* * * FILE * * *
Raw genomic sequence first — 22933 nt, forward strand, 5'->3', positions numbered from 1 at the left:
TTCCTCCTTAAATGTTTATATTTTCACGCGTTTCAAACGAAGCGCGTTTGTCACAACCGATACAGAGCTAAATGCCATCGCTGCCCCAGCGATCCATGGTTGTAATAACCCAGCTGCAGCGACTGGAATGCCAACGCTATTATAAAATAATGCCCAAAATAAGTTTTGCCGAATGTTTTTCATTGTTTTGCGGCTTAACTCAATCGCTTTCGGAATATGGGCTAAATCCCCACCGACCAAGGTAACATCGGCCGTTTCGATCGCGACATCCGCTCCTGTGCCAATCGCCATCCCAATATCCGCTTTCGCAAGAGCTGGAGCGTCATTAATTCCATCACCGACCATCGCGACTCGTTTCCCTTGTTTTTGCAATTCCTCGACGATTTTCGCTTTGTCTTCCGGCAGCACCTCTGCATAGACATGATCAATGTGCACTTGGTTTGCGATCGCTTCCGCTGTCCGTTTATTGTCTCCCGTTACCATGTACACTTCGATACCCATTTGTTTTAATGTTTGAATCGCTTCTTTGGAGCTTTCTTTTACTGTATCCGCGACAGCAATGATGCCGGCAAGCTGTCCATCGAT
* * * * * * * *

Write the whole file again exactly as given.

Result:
Raw genomic sequence first — 22933 nt, forward strand, 5'->3', positions numbered from 1 at the left:
TTCCTCCTTAAATGTTTATATTTTCACGCGTTTCAAACGAAGCGCGTTTGTCACAACCGATACAGAGCTAAATGCCATCGCTGCCCCAGCGATCCATGGTTGTAATAACCCAGCTGCAGCGACTGGAATGCCAACGCTATTATAAAATAATGCCCAAAATAAGTTTTGCCGAATGTTTTTCATTGTTTTGCGGCTTAACTCAATCGCTTTCGGAATATGGGCTAAATCCCCACCGACCAAGGTAACATCGGCCGTTTCGATCGCGACATCCGCTCCTGTGCCAATCGCCATCCCAATATCCGCTTTCGCAAGAGCTGGAGCGTCATTAATTCCATCACCGACCATCGCGACTCGTTTCCCTTGTTTTTGCAATTCCTCGACGATTTTCGCTTTGTCTTCCGGCAGCACCTCTGCATAGACATGATCAATGTGCACTTGGTTTGCGATCGCTTCCGCTGTCCGTTTATTGTCTCCCGTTACCATGTACACTTCGATACCCATTTGTTTTAATGTTTGAATCGCTTCTTTGGAGCTTTCTTTTACTGTATCCGCGACAGCAATGATGCCGGCAAGCTGTCCATCGAT